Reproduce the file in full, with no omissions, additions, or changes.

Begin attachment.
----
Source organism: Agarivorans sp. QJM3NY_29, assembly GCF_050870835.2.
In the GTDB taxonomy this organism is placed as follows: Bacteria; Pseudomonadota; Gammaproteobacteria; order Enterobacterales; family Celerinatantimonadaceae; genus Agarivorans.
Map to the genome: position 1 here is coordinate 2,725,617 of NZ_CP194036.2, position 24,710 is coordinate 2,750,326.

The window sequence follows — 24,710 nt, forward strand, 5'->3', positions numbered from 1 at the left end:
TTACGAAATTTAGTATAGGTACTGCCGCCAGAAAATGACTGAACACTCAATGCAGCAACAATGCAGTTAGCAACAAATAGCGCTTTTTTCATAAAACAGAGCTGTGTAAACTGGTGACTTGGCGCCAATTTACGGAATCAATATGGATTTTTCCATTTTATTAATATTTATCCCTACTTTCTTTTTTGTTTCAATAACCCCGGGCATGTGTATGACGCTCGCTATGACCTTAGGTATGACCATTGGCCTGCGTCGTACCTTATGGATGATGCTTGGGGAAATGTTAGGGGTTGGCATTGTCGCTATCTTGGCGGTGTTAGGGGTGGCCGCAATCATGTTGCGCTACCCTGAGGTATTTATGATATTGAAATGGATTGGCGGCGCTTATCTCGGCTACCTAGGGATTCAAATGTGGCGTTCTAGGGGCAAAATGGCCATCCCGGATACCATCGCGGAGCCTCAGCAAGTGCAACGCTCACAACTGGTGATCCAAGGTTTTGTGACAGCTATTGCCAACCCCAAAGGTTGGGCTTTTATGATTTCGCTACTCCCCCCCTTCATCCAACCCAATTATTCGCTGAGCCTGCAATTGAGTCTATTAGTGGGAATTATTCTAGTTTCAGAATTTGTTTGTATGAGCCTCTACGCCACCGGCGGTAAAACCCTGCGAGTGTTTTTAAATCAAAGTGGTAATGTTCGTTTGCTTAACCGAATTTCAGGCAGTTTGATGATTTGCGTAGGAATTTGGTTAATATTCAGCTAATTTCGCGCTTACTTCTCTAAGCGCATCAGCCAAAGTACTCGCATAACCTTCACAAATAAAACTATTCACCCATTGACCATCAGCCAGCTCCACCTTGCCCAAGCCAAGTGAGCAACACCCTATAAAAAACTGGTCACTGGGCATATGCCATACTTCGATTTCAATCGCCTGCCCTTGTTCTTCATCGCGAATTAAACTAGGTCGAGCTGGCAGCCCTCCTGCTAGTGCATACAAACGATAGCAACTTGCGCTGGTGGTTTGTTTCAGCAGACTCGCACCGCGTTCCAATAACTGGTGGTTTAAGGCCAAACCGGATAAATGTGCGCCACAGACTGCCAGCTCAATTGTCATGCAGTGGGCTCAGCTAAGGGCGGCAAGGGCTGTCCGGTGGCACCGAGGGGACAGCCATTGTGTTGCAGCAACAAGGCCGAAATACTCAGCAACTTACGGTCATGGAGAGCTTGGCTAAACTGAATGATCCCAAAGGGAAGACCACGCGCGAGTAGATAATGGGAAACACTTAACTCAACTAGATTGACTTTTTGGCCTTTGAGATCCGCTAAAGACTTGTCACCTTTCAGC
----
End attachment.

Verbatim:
Source organism: Agarivorans sp. QJM3NY_29, assembly GCF_050870835.2.
In the GTDB taxonomy this organism is placed as follows: Bacteria; Pseudomonadota; Gammaproteobacteria; order Enterobacterales; family Celerinatantimonadaceae; genus Agarivorans.
Map to the genome: position 1 here is coordinate 2,725,617 of NZ_CP194036.2, position 24,710 is coordinate 2,750,326.

The window sequence follows — 24,710 nt, forward strand, 5'->3', positions numbered from 1 at the left end:
TTACGAAATTTAGTATAGGTACTGCCGCCAGAAAATGACTGAACACTCAATGCAGCAACAATGCAGTTAGCAACAAATAGCGCTTTTTTCATAAAACAGAGCTGTGTAAACTGGTGACTTGGCGCCAATTTACGGAATCAATATGGATTTTTCCATTTTATTAATATTTATCCCTACTTTCTTTTTTGTTTCAATAACCCCGGGCATGTGTATGACGCTCGCTATGACCTTAGGTATGACCATTGGCCTGCGTCGTACCTTATGGATGATGCTTGGGGAAATGTTAGGGGTTGGCATTGTCGCTATCTTGGCGGTGTTAGGGGTGGCCGCAATCATGTTGCGCTACCCTGAGGTATTTATGATATTGAAATGGATTGGCGGCGCTTATCTCGGCTACCTAGGGATTCAAATGTGGCGTTCTAGGGGCAAAATGGCCATCCCGGATACCATCGCGGAGCCTCAGCAAGTGCAACGCTCACAACTGGTGATCCAAGGTTTTGTGACAGCTATTGCCAACCCCAAAGGTTGGGCTTTTATGATTTCGCTACTCCCCCCCTTCATCCAACCCAATTATTCGCTGAGCCTGCAATTGAGTCTATTAGTGGGAATTATTCTAGTTTCAGAATTTGTTTGTATGAGCCTCTACGCCACCGGCGGTAAAACCCTGCGAGTGTTTTTAAATCAAAGTGGTAATGTTCGTTTGCTTAACCGAATTTCAGGCAGTTTGATGATTTGCGTAGGAATTTGGTTAATATTCAGCTAATTTCGCGCTTACTTCTCTAAGCGCATCAGCCAAAGTACTCGCATAACCTTCACAAATAAAACTATTCACCCATTGACCATCAGCCAGCTCCACCTTGCCCAAGCCAAGTGAGCAACACCCTATAAAAAACTGGTCACTGGGCATATGCCATACTTCGATTTCAATCGCCTGCCCTTGTTCTTCATCGCGAATTAAACTAGGTCGAGCTGGCAGCCCTCCTGCTAGTGCATACAAACGATAGCAACTTGCGCTGGTGGTTTGTTTCAGCAGACTCGCACCGCGTTCCAATAACTGGTGGTTTAAGGCCAAACCGGATAAATGTGCGCCACAGACTGCCAGCTCAATTGTCATGCAGTGGGCTCAGCTAAGGGCGGCAAGGGCTGTCCGGTGGCACCGAGGGGACAGCCATTGTGTTGCAGCAACAAGGCCGAAATACTCAGCAACTTACGGTCATGGAGAGCTTGGCTAAACTGAATGATCCCAAAGGGAAGACCACGCGCGAGTAGATAATGGGAAACACTTAACTCAACTAGATTGACTTTTTGGCCTTTGAGATCCGCTAAAGACTTGTCACCTTTCAGC